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Friday, 1 August 2014

Conventional source of energy



  • coal, petroleum natural gas are the conventional sources for thermal power in India
  • Water is the conventional source for hydel power

Saturday, 18 May 2013

Digital Communication

Digital Communication

A digital communication systems offers many advantages to the user, that cannot be achieved with a analog system. Digital communication system may make use of analog links and concepts.

A digital system is a more general case of a binary system. In binary systems, only two signals values can exists. They are often called 0 and 1, but these names represent specific voltages.

The term data is commonly used in digital communication systems. Data is any form of information, that has been put into digital form, so that it can be handled by a digital system. The data itself is measured as bit.(bit is a contraction of the term 'binary digit')

The binary signals are easy to generate and process with digital circuits. These digital circuits are available in the IC form and can generate and process digital data at high speeds.

Wednesday, 1 May 2013

Principle of Radar

Principle of Radar

Radar works on the principle of 'radio echoes'. The transmitter in a radar, radiates the high power electrical pulses into space. When these pulses are incident on any distant target such as a mountain, ship or aircraft, they get scattered in all directions. The transmitter antenna receives a part of the scattered energy. This transmitter antenna also acts as receiving antenna for receiving pulse. The pulse travels with the speed of light 3*108  ms-1.In other words, these pulse cover a distance of 300 meters for every micro second. hence by measuring the time taken by the pulse to reach the target and back to the transmitter, the range or distance of the target can be easily determined. To locate the direction of the target, directional antennas are used.


Wednesday, 24 April 2013

Sky Wave or Ionospheric propagation

Sky Wave or Ionospheric propagation

The ionosphere is the upper portion of the atmosphere, which absorbs large quantities of radiant energy like ultra violet rays, cosmic rays etc., from the sun, becoming heated and ionised. This ionised region contains free electrons, positive and negative ions.

Radio waves in the short wave band, radiated from an antenna at large angles with ground, travel through the atmosphere and encounters the ionised region in the upper atmosphere, Under favourable circumstances, the radiowaves get bent downwards due to refraction from the different parts of the ionised region and again reach the earth at a fer distant point. Such a radio wave is called the sky wave and such a propagation of radio wave is known as sky wave propagation or ionospheric propagation. Long distance radio communication is thus possible through the sky wave propagation.

Monday, 22 April 2013

Nuclear fusion

Nuclear fusion

Nuclear fusion is a process in which two or more lighter nuclei combine to form a heavier nucleus. the mass of the product is always less than the sum of masses of the individual lighter nuclei. The difference in mass is converted into energy. The fusion process can be carried out only at a extremely high temperature of the ode of 107 K because, only at these very high temperatures the nuclei are able to overcome their mutual repulsion. Therefore before fusion, the lighter nuclei must have their temperature raised by several million degrees. The nuclear fusion reactions are known as thermo-nuclear reactions.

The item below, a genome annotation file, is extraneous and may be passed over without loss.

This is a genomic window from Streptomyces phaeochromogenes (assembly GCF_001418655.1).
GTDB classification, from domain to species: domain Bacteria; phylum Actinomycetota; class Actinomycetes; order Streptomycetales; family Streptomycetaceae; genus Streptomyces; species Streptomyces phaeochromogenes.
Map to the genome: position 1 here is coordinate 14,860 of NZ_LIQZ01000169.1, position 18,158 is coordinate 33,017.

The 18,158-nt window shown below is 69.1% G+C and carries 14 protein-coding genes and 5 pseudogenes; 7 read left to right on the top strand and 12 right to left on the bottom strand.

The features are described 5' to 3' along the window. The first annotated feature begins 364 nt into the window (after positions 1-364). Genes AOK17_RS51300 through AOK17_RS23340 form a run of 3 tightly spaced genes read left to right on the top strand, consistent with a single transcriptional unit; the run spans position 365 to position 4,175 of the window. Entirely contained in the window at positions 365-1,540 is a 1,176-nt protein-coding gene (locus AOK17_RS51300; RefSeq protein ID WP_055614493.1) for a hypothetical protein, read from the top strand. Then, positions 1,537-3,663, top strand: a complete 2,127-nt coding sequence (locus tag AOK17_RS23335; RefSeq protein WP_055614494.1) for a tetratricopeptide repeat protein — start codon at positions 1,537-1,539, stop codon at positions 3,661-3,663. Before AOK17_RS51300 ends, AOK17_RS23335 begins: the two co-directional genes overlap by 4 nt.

Saturday, 6 April 2013

Colours of thin films

Colours of thin films

Everyone is familiar with the brilliant colours exhibited by a thin oil film spread on the surface of water and also by a soap bubble. These colours are due to interference between light waves reflected from the top and bottom surfaces of thin filims. When white light is incident on a thin film, the film appers coloured and the colour depends upon the thickness of the film and also the angle of incidence of the light.

Saturday, 16 March 2013

Uses of Polaroid

Uses of Polaroid

  1. Polaroids are used in the laboratory to produce and analyse plane polarised light.
  2. Polaroids are widely used as polarising sun glasses.
  3. They are used to eliminate the head light glare in motor cars.
  4. They are used to improve colour contrasts in old oil paintings.
  5. polaroid films are used to produce three-dimensonal moving pictures.
  6. They are used as glass windows in trains and aeroplanes to control the intensity of light. In aeroplane one polaroid is fixed outside the window while the other is fitted inside which can be rotated. The intensity of light can be adjusted by rotating the inner polaroid.
  7. Aerial pictures may be taken from slightly different angles and when viewed through polaroids give a better perception of depth.
  8. In calculators and watches, letters and numbers are formed by liquid crystal display(LCD) through polarisation of light.
  9. Polarisation is also used to study size and shape of molecules.